The overarching theme that connects each of the celebrations of Sabbath, Passover and Booths is the question of Jesus’ identity. His relationship with God, how he brings the life he claims to offer, and his control over events are all central themes of these chapters. These themes are interwoven with an emphasis on authoritative interpretation of Scripture. Furthermore, these chapters also allow us to see the growing positive and negative responses to Jesus. These widely varying responses continue to be instructive for disciples today.

Sabbath: Working on a Day of Rest

John’s gospel first uses a story of healing to highlight how the Sabbath commemorates God bringing life out of death. John 5 begins with Jesus going up to Jerusalem for a festival. Unlike elsewhere in the gospel (e.g., 6:4; 7:2), we do not know which festival this might have been. In some ways we are encouraged to read this passage about Jesus healing a lame man on the Sabbath as though the Sabbath itself were the festival (a time set apart from “normal” time for God’s purposes). Here the narrative stresses Jesus’ control. Jesus decides to heal the man even though the man has not requested healing (5:8). Following the healing, Jesus pointedly commands the man to take up his mat. [Author’s Note 1]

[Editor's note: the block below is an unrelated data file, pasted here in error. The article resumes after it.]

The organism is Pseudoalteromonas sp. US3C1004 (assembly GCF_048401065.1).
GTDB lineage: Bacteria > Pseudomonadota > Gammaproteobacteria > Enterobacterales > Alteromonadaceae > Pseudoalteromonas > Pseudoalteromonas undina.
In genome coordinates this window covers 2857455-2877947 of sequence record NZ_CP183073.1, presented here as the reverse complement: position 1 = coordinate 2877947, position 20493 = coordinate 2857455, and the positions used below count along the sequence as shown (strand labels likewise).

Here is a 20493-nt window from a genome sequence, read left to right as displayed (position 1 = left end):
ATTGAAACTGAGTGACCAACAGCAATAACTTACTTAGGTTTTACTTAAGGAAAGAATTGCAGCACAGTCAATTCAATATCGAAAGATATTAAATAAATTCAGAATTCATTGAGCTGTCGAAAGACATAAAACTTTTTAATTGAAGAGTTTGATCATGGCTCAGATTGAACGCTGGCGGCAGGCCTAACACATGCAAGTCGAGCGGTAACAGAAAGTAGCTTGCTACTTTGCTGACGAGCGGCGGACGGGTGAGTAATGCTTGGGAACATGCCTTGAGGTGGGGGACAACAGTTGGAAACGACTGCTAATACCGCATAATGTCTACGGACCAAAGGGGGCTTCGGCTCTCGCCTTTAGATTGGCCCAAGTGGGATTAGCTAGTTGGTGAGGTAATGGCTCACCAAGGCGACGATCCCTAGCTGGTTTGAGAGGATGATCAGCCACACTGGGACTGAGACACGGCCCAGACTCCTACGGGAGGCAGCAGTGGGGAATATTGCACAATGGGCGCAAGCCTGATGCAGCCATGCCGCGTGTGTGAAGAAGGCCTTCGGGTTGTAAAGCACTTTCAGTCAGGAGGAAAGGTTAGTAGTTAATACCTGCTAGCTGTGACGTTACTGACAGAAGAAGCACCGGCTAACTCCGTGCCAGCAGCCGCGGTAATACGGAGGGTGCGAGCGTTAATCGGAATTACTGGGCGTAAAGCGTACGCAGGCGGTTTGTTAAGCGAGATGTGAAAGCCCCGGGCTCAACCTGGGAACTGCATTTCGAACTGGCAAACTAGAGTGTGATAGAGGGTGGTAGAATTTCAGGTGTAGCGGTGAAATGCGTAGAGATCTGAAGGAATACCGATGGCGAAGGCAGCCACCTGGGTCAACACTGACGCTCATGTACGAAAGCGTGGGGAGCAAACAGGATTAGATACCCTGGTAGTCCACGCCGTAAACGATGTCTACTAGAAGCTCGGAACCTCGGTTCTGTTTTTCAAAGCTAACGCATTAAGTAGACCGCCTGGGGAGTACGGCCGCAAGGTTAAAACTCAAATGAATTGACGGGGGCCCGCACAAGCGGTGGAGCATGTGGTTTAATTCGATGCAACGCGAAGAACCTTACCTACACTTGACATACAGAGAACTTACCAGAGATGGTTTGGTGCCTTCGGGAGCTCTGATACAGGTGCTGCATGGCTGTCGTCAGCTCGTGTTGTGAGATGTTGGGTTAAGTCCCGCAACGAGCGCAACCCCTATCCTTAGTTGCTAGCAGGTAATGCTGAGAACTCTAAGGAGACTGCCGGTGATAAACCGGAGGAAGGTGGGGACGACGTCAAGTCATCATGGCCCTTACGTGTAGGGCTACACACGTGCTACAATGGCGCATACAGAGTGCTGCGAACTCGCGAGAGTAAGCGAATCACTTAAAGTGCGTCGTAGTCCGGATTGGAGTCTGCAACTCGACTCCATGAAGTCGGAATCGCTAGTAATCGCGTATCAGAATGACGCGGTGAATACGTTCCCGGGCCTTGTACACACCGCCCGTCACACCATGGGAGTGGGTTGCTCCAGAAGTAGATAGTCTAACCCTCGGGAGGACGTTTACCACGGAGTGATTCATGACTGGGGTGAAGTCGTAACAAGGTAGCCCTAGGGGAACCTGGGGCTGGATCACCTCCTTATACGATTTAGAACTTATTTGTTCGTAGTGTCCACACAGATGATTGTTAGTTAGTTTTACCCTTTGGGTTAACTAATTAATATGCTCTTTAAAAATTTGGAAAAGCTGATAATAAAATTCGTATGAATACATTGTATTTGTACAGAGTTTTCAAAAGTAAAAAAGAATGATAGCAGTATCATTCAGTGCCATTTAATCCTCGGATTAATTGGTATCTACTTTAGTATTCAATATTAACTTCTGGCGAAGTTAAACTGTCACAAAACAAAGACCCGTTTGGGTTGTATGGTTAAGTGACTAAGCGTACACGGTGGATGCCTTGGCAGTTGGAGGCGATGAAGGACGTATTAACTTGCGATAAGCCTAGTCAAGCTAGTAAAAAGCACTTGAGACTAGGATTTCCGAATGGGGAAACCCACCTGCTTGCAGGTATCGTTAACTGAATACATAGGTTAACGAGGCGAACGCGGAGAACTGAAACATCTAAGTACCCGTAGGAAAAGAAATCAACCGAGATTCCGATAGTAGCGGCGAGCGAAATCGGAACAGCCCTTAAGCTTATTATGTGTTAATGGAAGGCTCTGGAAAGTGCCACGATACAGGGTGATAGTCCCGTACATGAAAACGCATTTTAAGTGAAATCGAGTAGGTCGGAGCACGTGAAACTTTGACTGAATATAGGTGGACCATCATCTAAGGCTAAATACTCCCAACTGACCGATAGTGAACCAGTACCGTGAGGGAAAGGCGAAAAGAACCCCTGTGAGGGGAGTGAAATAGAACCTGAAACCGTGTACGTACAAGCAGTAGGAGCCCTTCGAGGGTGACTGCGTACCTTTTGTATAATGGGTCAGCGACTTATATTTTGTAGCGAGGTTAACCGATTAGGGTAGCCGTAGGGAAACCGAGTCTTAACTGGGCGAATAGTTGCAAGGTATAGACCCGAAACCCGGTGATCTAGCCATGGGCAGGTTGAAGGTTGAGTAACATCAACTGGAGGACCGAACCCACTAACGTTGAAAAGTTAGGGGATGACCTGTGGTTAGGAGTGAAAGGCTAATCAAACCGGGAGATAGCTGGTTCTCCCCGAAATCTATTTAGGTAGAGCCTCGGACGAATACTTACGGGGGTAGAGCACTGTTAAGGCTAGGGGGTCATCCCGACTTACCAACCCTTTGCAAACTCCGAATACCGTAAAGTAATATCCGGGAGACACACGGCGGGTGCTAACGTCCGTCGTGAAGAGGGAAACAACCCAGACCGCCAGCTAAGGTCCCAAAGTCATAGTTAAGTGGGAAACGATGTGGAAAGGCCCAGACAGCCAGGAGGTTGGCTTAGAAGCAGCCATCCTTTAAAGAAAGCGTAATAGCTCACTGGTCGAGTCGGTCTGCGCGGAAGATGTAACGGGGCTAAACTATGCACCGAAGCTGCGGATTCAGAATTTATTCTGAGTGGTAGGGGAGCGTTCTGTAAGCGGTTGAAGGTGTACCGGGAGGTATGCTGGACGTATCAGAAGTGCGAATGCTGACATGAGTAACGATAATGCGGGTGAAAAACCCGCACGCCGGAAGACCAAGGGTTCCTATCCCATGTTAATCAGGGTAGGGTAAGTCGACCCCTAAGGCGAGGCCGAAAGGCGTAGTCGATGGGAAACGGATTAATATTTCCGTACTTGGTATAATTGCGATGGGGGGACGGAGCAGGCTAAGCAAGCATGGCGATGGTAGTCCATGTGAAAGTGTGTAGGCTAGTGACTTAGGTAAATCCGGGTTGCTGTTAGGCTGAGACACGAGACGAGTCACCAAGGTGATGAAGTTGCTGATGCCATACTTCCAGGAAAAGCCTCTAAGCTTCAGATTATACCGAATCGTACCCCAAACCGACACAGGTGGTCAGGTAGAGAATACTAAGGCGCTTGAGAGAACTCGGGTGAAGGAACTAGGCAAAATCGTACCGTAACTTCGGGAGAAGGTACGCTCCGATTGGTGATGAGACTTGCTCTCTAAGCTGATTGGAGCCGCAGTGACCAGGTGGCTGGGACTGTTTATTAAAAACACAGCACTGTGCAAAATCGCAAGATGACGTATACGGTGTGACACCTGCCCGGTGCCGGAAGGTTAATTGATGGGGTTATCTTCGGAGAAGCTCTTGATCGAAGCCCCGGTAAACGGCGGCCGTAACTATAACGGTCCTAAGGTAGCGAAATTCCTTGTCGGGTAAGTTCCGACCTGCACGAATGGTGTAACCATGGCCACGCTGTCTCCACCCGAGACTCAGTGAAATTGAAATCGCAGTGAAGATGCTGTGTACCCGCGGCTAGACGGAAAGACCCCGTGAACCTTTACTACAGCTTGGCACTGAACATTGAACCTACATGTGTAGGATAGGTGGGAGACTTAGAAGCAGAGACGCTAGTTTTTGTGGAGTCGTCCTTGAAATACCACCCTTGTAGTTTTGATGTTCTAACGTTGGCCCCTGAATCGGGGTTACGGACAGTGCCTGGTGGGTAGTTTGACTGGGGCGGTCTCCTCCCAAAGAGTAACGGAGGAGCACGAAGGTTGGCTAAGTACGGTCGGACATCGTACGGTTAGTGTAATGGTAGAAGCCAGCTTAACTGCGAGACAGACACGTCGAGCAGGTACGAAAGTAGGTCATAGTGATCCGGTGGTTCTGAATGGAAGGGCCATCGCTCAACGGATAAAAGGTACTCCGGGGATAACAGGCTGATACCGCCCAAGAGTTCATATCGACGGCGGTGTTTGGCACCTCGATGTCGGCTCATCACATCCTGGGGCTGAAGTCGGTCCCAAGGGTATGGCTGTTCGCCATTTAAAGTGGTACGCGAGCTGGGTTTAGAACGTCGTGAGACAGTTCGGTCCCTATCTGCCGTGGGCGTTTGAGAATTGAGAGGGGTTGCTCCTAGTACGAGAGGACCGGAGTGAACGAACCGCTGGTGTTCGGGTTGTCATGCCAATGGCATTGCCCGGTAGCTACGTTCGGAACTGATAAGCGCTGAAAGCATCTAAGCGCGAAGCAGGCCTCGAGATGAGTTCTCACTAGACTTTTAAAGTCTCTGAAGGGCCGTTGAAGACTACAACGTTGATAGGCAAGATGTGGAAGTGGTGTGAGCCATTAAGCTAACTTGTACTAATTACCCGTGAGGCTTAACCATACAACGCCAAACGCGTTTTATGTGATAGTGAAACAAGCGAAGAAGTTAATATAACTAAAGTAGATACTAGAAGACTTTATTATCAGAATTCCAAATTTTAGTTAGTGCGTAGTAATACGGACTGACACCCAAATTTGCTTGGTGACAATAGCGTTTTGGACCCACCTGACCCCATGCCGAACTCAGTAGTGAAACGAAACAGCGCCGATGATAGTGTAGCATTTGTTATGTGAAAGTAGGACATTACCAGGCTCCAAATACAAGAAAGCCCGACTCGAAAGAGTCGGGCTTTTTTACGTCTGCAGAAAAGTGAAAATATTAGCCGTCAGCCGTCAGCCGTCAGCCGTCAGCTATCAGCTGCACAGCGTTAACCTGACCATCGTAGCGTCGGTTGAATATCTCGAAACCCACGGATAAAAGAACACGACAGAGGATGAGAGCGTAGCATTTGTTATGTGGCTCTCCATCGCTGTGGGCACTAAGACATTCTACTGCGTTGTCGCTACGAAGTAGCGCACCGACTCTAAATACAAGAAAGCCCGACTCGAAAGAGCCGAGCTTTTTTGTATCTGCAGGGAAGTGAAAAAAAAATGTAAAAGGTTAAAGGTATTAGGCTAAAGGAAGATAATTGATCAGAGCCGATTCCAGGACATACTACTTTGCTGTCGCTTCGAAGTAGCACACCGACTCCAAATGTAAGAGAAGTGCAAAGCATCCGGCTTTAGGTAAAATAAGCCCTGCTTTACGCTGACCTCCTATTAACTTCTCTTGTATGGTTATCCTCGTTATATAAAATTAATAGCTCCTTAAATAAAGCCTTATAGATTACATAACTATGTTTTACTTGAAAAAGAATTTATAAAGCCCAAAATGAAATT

The Jerusalem authorities see the formerly paralyzed man carrying his mat (5:10). Their interpretation of the law prohibited carrying items on the Sabbath because that was defined as work instead of Sabbath rest (cf. Nehemiah 13:19; Jeremiah 17:19–27). Therefore Jesus’ command is in direct violation of Sabbath law.